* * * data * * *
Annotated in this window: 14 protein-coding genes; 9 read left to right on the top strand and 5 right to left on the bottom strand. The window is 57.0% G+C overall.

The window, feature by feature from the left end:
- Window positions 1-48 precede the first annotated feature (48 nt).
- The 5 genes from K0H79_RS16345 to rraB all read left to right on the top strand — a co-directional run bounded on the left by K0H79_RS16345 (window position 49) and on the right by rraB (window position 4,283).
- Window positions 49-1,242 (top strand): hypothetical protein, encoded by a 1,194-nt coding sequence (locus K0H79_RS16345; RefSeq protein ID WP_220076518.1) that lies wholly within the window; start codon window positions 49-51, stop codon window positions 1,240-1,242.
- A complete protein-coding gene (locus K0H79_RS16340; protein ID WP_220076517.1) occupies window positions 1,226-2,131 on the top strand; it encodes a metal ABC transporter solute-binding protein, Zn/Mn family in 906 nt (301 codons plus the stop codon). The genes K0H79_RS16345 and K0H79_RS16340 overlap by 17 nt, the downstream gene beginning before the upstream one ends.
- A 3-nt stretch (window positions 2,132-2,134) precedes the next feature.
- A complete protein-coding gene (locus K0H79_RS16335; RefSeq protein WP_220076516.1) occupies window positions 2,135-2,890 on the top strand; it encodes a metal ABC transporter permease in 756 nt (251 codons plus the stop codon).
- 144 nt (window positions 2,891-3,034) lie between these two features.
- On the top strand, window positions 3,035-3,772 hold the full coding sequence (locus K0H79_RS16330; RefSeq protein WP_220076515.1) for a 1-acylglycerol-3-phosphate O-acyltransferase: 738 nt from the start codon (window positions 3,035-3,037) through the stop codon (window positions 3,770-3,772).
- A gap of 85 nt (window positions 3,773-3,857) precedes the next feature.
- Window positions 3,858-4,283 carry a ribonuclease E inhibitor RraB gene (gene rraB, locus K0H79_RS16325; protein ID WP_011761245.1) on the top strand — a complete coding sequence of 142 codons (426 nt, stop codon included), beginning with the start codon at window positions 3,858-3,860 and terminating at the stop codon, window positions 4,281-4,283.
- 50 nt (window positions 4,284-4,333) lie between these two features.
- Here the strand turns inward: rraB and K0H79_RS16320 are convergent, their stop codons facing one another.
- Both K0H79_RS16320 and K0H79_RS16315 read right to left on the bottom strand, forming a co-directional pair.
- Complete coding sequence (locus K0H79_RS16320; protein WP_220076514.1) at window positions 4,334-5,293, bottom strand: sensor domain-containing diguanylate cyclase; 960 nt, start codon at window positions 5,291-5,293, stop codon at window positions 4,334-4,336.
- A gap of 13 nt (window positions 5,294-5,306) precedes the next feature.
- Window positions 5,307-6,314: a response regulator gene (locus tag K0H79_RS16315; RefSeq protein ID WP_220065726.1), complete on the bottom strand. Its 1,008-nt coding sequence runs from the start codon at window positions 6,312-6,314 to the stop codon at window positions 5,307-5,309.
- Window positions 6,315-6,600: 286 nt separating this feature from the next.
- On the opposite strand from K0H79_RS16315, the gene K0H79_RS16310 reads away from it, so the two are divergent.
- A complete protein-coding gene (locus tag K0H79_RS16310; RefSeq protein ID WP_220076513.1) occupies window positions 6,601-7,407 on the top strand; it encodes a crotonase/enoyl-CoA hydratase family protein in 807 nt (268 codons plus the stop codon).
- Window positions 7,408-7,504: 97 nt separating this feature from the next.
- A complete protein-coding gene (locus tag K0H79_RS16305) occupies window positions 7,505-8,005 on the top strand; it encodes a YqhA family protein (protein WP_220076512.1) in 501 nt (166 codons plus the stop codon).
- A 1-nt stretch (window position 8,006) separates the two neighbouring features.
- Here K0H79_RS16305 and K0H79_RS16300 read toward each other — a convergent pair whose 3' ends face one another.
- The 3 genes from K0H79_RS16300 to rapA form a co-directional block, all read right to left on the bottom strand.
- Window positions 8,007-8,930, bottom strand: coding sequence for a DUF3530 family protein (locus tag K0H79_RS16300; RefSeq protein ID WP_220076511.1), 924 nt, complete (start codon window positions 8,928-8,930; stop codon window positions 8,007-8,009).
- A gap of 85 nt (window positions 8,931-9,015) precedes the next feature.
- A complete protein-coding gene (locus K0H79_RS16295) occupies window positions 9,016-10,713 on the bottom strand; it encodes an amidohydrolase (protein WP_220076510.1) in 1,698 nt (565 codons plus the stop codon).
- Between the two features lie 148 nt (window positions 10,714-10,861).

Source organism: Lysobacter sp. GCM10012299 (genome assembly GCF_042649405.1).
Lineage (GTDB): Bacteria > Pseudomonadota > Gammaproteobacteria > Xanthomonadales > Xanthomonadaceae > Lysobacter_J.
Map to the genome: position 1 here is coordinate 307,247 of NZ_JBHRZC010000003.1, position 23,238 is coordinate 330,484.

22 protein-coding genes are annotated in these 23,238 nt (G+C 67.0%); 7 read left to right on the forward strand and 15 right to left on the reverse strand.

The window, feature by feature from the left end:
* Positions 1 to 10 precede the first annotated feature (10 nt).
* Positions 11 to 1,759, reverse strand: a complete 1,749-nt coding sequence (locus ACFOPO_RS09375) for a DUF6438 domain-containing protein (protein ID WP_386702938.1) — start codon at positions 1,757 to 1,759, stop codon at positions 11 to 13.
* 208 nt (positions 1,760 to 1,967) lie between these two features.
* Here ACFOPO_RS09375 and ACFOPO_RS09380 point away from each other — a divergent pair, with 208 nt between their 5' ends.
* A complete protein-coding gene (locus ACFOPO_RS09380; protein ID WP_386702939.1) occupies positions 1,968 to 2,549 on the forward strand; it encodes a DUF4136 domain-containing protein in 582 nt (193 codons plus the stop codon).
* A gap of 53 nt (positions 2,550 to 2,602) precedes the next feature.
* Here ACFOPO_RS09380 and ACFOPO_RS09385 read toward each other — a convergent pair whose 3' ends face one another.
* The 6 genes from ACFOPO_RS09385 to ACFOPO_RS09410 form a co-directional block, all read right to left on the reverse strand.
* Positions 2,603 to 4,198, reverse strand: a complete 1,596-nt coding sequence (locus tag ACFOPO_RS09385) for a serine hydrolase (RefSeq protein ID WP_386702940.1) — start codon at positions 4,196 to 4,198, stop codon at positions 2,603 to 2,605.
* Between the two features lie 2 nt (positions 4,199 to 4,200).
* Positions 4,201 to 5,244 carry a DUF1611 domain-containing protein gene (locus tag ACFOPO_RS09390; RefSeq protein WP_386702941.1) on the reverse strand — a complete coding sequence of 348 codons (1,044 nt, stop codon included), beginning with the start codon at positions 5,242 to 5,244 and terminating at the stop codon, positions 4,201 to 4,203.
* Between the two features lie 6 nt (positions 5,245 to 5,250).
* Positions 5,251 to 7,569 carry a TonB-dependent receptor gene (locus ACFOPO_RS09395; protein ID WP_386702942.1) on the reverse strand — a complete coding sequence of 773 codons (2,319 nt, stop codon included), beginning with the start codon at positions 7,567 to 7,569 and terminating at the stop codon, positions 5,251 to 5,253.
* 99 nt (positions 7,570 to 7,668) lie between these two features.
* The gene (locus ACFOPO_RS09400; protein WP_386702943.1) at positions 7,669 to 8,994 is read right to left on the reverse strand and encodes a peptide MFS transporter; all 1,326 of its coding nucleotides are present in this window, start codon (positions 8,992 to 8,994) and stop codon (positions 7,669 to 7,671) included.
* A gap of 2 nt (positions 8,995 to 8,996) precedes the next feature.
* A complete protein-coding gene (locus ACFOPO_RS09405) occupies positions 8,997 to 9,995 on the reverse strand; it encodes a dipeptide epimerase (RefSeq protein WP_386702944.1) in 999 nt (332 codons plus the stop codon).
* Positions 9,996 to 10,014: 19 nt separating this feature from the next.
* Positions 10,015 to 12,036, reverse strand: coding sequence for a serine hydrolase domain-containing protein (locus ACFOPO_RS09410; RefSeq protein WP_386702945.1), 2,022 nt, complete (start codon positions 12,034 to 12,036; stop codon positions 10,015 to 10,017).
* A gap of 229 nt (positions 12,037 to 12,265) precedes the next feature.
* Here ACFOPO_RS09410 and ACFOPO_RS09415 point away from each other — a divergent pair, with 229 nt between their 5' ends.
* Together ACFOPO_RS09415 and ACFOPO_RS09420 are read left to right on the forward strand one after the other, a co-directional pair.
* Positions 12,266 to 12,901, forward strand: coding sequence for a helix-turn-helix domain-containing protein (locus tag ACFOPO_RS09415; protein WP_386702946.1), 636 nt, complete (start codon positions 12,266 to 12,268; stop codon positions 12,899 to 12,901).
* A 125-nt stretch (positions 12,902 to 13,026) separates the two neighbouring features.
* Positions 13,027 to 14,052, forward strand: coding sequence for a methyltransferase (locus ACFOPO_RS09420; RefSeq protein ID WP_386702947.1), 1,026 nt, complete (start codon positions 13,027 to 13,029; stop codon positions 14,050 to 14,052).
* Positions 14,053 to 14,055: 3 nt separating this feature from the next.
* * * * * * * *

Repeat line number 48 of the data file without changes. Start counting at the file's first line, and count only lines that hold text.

* Positions 5,251 to 7,569 carry a TonB-dependent receptor gene (locus ACFOPO_RS09395; protein ID WP_386702942.1) on the reverse strand — a complete coding sequence of 773 codons (2,319 nt, stop codon included), beginning with the start codon at positions 7,567 to 7,569 and terminating at the stop codon, positions 5,251 to 5,253.